Museum hopes to collect a warm reception
The wait is over.
After 16 months of construction, the Park City Museum’s Education and Collection Center, located at 2079 Sidewinder Drive, is complete, and executive director Sandra Morrison wants to party.
Morrison, along with the nonprofit’s board of directors, is inviting the public to the grand opening that will be held from 5-7:30 p.m. on Friday, Nov. 17, at the new building.
The party will be catered by Fuego Restaurant, Morrison said during an interview with The Park Record.
“We’ll have a ribbon cutting and toast ourselves for all the hard work,” she said. “We’ll also thank the community for their support, because this facility was paid for in whole by private donations. We didn’t use city or county funding.”
The structure, which measures about 5,500 square feet, features a two-story, 3,000 square-foot collections space, a large classroom and a work area.
“We decided to keep the two stories open, which saved us from having to put in a second floor and installing an elevator,” Morrison said. “The idea behind the collections space is that we have one big room that we can keep at a fairly low temperature.” The building, which was built by Ramco Construction and owned by Parkite Joe Rametta, will be kept at a level 45 degrees, with 25 percent humidity.
“This is designed to prolong the preservation of our artifacts,” Morrison said. “You get an extra 10 years for every 10 degrees you go cooler.”
“One of the first things we did in the planning stages was bring in someone who works with the Smithsonian Institute,” she said. “He surveyed our entire collection and said 3,000 square feet would be enough to keep usset for at least 50 years.”
The museum’s current collection, which includes nearly 140 years of The Park Record, is stored on movable shelving units.
“We visited the Marriott Library at the University of Utah to see how they stored things,” Morrison said. “Their building is three stories tall, and they utilize robotics to file things away.” Morrison said the museum’s board also learned that the Utah State Archives were stored with the same type of system.
“They have basically a forklift that is controlled by a computer,” she said. “That would have tacked on another $3,000, so we decided not to do that just yet.”
As it stands now, the cost for the Park City Museum’s Education and Collection center is just under $2 million.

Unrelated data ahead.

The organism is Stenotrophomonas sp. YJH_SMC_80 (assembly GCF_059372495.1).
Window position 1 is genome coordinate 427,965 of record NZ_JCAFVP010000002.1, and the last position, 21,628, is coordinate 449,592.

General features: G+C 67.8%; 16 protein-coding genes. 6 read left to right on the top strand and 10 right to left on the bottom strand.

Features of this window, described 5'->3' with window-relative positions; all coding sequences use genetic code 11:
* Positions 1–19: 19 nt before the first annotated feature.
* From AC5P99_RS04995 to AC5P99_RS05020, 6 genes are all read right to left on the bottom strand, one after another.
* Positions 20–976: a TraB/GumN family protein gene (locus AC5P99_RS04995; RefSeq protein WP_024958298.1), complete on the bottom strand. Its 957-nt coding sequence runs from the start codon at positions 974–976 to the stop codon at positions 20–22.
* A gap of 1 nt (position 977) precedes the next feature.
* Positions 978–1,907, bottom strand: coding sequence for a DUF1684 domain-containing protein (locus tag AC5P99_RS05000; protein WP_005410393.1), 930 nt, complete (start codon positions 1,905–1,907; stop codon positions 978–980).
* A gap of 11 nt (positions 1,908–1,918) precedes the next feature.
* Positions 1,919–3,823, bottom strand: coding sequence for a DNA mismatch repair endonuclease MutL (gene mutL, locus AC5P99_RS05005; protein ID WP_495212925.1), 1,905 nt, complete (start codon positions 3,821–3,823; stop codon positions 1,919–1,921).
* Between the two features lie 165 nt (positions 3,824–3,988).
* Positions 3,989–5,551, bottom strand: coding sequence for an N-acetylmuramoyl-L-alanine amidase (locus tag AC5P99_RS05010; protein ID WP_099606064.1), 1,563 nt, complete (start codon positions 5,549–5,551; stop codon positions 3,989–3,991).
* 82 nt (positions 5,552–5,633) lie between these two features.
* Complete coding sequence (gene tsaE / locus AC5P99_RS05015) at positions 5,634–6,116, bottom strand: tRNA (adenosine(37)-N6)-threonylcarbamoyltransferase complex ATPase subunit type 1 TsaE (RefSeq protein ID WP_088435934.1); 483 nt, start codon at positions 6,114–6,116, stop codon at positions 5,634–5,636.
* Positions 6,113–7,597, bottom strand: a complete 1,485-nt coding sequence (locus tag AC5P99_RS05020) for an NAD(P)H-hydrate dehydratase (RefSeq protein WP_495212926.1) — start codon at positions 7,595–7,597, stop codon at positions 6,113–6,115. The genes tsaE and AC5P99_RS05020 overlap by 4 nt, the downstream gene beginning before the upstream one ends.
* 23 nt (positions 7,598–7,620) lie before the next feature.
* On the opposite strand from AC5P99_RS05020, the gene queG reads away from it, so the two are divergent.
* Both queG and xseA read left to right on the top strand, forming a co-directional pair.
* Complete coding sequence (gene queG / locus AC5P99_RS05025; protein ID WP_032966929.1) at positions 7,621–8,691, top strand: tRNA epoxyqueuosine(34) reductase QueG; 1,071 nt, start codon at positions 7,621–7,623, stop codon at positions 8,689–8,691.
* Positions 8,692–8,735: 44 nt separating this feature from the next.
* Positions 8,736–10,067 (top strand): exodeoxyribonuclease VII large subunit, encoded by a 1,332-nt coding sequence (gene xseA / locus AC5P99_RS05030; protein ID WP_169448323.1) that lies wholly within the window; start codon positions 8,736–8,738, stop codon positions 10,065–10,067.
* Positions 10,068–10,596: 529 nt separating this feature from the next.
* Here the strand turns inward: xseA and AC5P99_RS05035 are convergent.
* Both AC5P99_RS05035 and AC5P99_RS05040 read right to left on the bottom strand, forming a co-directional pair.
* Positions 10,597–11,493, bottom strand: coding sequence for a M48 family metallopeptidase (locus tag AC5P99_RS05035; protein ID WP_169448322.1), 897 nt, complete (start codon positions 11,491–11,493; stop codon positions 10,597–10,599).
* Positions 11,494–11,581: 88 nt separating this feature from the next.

Some of that money went into a waterless fire suppression system.
“It uses a chemical called FM 200, which fights fires by bringing the temperature down,” Morrison said. “That way, the system doesn’t affect paper and photographs like water does.”
The museum’s collection includes more than 50,000 historic photographs, documents, journals and log books from Park City’s history.
“We have a box that is filled with the correspondence that was used to bring the U.S. Ski Team to Park City Mountain Resort to train and use some of the historic mining buildings,” Morrison said. “The ski team actually used Mid Mountain Lodge for a number of years.”
Other items in the collection include a number of historic business signs and paintings, as well as furniture and clothing.
“There is a lot of room for all the things we have,” Morrison said.
While the building’s main purpose is to store the museum’s artifacts, it will also be used for education.
“We have a 1,000 square foot classroom where we can hold workshops and lectures,” Morrison said. “We also have another smaller space set aside for conservation work and cleaning some of the new collections and donations that are brought to the museum.”
Morrison said the building allows the Park City Museum to stop renting storage units.
“We had been renting storage for the past five years, and at one point we were renting from six storage companies, and using board members’ garages,” she said. “This building allows us to keep our items in a secure and sustainable place so we can meet our mission to preserve Park City history for future generations.”
The Park City Museum will host an open house to celebrate the grand opening of its new Education and Collections Center from 5-7:30 p.m. on Friday, Nov. 17, at 2079 Sidewinder Drive. The event is free with museum membership. For information, visit http://www.parkcityhistory.org.
The tower at the Olympic Welcome Plaza was recently outfitted with a new design.
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